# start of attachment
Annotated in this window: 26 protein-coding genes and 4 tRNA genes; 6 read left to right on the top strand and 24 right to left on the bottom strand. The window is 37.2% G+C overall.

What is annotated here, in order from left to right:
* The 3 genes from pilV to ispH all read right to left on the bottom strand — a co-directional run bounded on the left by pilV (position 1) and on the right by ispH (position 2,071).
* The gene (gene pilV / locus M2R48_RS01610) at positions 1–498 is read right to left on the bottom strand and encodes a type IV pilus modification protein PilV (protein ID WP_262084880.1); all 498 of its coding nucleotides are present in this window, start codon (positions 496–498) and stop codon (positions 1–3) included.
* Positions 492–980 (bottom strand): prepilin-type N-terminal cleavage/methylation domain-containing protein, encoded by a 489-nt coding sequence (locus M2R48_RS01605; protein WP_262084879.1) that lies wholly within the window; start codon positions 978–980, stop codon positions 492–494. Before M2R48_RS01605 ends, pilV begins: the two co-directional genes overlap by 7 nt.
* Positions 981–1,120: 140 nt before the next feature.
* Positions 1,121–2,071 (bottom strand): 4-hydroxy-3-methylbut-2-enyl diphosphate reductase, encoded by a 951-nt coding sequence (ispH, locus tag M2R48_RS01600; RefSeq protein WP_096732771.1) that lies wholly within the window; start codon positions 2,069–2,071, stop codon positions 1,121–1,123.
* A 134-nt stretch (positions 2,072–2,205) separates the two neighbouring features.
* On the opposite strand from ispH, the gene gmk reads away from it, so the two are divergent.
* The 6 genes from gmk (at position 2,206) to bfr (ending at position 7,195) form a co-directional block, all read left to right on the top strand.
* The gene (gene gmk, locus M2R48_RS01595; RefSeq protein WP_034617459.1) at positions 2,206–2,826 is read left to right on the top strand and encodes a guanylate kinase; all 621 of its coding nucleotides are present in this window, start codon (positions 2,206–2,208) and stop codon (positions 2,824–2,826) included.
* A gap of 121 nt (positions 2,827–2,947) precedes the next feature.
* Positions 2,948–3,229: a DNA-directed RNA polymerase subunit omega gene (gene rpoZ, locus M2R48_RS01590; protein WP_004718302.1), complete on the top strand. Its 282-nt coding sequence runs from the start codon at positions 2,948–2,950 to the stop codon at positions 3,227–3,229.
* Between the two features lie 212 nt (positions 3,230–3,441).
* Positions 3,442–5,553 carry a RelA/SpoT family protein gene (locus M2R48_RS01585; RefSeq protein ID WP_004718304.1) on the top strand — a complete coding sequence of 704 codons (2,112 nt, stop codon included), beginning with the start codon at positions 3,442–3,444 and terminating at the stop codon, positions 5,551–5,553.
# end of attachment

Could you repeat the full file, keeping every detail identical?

Annotated in this window: 26 protein-coding genes and 4 tRNA genes; 6 read left to right on the top strand and 24 right to left on the bottom strand. The window is 37.2% G+C overall.

What is annotated here, in order from left to right:
* The 3 genes from pilV to ispH all read right to left on the bottom strand — a co-directional run bounded on the left by pilV (position 1) and on the right by ispH (position 2,071).
* The gene (gene pilV / locus M2R48_RS01610) at positions 1–498 is read right to left on the bottom strand and encodes a type IV pilus modification protein PilV (protein ID WP_262084880.1); all 498 of its coding nucleotides are present in this window, start codon (positions 496–498) and stop codon (positions 1–3) included.
* Positions 492–980 (bottom strand): prepilin-type N-terminal cleavage/methylation domain-containing protein, encoded by a 489-nt coding sequence (locus M2R48_RS01605; protein WP_262084879.1) that lies wholly within the window; start codon positions 978–980, stop codon positions 492–494. Before M2R48_RS01605 ends, pilV begins: the two co-directional genes overlap by 7 nt.
* Positions 981–1,120: 140 nt before the next feature.
* Positions 1,121–2,071 (bottom strand): 4-hydroxy-3-methylbut-2-enyl diphosphate reductase, encoded by a 951-nt coding sequence (ispH, locus tag M2R48_RS01600; RefSeq protein WP_096732771.1) that lies wholly within the window; start codon positions 2,069–2,071, stop codon positions 1,121–1,123.
* A 134-nt stretch (positions 2,072–2,205) separates the two neighbouring features.
* On the opposite strand from ispH, the gene gmk reads away from it, so the two are divergent.
* The 6 genes from gmk (at position 2,206) to bfr (ending at position 7,195) form a co-directional block, all read left to right on the top strand.
* The gene (gene gmk, locus M2R48_RS01595; RefSeq protein WP_034617459.1) at positions 2,206–2,826 is read left to right on the top strand and encodes a guanylate kinase; all 621 of its coding nucleotides are present in this window, start codon (positions 2,206–2,208) and stop codon (positions 2,824–2,826) included.
* A gap of 121 nt (positions 2,827–2,947) precedes the next feature.
* Positions 2,948–3,229: a DNA-directed RNA polymerase subunit omega gene (gene rpoZ, locus M2R48_RS01590; protein WP_004718302.1), complete on the top strand. Its 282-nt coding sequence runs from the start codon at positions 2,948–2,950 to the stop codon at positions 3,227–3,229.
* Between the two features lie 212 nt (positions 3,230–3,441).
* Positions 3,442–5,553 carry a RelA/SpoT family protein gene (locus M2R48_RS01585; RefSeq protein ID WP_004718304.1) on the top strand — a complete coding sequence of 704 codons (2,112 nt, stop codon included), beginning with the start codon at positions 3,442–3,444 and terminating at the stop codon, positions 5,551–5,553.